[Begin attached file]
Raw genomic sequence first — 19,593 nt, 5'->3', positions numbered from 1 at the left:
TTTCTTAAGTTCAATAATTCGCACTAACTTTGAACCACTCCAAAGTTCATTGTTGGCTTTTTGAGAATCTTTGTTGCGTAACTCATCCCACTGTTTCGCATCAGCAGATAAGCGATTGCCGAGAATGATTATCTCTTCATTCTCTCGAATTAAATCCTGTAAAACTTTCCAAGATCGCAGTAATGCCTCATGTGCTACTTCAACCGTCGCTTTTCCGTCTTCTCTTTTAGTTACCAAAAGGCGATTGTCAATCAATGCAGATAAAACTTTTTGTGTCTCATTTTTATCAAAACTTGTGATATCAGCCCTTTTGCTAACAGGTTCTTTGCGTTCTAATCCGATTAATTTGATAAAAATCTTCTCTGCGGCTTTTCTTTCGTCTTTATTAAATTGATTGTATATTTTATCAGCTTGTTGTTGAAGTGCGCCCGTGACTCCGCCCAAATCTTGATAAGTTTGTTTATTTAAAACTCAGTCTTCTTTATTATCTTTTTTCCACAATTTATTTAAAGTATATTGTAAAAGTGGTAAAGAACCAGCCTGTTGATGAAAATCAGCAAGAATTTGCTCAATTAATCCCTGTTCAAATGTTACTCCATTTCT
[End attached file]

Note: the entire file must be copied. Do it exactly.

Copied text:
Raw genomic sequence first — 19,593 nt, 5'->3', positions numbered from 1 at the left:
TTTCTTAAGTTCAATAATTCGCACTAACTTTGAACCACTCCAAAGTTCATTGTTGGCTTTTTGAGAATCTTTGTTGCGTAACTCATCCCACTGTTTCGCATCAGCAGATAAGCGATTGCCGAGAATGATTATCTCTTCATTCTCTCGAATTAAATCCTGTAAAACTTTCCAAGATCGCAGTAATGCCTCATGTGCTACTTCAACCGTCGCTTTTCCGTCTTCTCTTTTAGTTACCAAAAGGCGATTGTCAATCAATGCAGATAAAACTTTTTGTGTCTCATTTTTATCAAAACTTGTGATATCAGCCCTTTTGCTAACAGGTTCTTTGCGTTCTAATCCGATTAATTTGATAAAAATCTTCTCTGCGGCTTTTCTTTCGTCTTTATTAAATTGATTGTATATTTTATCAGCTTGTTGTTGAAGTGCGCCCGTGACTCCGCCCAAATCTTGATAAGTTTGTTTATTTAAAACTCAGTCTTCTTTATTATCTTTTTTCCACAATTTATTTAAAGTATATTGTAAAAGTGGTAAAGAACCAGCCTGTTGATGAAAATCAGCAAGAATTTGCTCAATTAATCCCTGTTCAAATGTTACTCCATTTCT